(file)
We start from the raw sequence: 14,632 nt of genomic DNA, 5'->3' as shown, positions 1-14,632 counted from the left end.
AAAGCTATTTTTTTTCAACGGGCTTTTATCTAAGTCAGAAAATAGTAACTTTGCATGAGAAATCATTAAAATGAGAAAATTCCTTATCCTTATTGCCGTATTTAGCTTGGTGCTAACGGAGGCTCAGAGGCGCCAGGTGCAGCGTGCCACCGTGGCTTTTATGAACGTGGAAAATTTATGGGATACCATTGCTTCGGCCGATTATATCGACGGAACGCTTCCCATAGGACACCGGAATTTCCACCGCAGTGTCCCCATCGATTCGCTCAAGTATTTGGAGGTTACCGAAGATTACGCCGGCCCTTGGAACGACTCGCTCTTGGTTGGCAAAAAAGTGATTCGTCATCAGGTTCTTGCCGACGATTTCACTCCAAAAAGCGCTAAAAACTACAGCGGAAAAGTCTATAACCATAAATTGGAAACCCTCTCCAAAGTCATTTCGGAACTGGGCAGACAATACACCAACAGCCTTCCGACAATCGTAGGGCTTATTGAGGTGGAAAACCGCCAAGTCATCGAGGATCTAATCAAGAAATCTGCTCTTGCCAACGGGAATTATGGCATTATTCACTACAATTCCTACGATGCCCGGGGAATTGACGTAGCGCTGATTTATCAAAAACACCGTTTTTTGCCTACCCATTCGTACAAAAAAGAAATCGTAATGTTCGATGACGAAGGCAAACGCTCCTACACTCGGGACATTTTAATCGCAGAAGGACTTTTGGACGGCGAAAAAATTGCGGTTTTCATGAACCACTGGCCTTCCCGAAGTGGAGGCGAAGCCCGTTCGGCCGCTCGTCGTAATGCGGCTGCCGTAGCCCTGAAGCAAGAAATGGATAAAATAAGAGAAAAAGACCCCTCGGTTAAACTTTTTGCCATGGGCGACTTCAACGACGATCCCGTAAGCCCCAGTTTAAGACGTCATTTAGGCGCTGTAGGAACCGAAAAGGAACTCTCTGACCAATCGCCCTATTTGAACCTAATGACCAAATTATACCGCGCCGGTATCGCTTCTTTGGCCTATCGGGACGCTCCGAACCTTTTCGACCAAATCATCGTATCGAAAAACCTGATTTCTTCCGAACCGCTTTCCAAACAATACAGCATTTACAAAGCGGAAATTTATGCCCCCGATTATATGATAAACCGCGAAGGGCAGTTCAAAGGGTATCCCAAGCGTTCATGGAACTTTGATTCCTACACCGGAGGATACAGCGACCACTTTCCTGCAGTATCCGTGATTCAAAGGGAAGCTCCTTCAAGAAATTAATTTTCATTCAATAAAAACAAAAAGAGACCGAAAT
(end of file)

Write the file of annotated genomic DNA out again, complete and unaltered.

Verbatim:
We start from the raw sequence: 14,632 nt of genomic DNA, 5'->3' as shown, positions 1-14,632 counted from the left end.
AAAGCTATTTTTTTTCAACGGGCTTTTATCTAAGTCAGAAAATAGTAACTTTGCATGAGAAATCATTAAAATGAGAAAATTCCTTATCCTTATTGCCGTATTTAGCTTGGTGCTAACGGAGGCTCAGAGGCGCCAGGTGCAGCGTGCCACCGTGGCTTTTATGAACGTGGAAAATTTATGGGATACCATTGCTTCGGCCGATTATATCGACGGAACGCTTCCCATAGGACACCGGAATTTCCACCGCAGTGTCCCCATCGATTCGCTCAAGTATTTGGAGGTTACCGAAGATTACGCCGGCCCTTGGAACGACTCGCTCTTGGTTGGCAAAAAAGTGATTCGTCATCAGGTTCTTGCCGACGATTTCACTCCAAAAAGCGCTAAAAACTACAGCGGAAAAGTCTATAACCATAAATTGGAAACCCTCTCCAAAGTCATTTCGGAACTGGGCAGACAATACACCAACAGCCTTCCGACAATCGTAGGGCTTATTGAGGTGGAAAACCGCCAAGTCATCGAGGATCTAATCAAGAAATCTGCTCTTGCCAACGGGAATTATGGCATTATTCACTACAATTCCTACGATGCCCGGGGAATTGACGTAGCGCTGATTTATCAAAAACACCGTTTTTTGCCTACCCATTCGTACAAAAAAGAAATCGTAATGTTCGATGACGAAGGCAAACGCTCCTACACTCGGGACATTTTAATCGCAGAAGGACTTTTGGACGGCGAAAAAATTGCGGTTTTCATGAACCACTGGCCTTCCCGAAGTGGAGGCGAAGCCCGTTCGGCCGCTCGTCGTAATGCGGCTGCCGTAGCCCTGAAGCAAGAAATGGATAAAATAAGAGAAAAAGACCCCTCGGTTAAACTTTTTGCCATGGGCGACTTCAACGACGATCCCGTAAGCCCCAGTTTAAGACGTCATTTAGGCGCTGTAGGAACCGAAAAGGAACTCTCTGACCAATCGCCCTATTTGAACCTAATGACCAAATTATACCGCGCCGGTATCGCTTCTTTGGCCTATCGGGACGCTCCGAACCTTTTCGACCAAATCATCGTATCGAAAAACCTGATTTCTTCCGAACCGCTTTCCAAACAATACAGCATTTACAAAGCGGAAATTTATGCCCCCGATTATATGATAAACCGCGAAGGGCAGTTCAAAGGGTATCCCAAGCGTTCATGGAACTTTGATTCCTACACCGGAGGATACAGCGACCACTTTCCTGCAGTATCCGTGATTCAAAGGGAAGCTCCTTCAAGAAATTAATTTTCATTCAATAAAAACAAAAAGAGACCGAAAT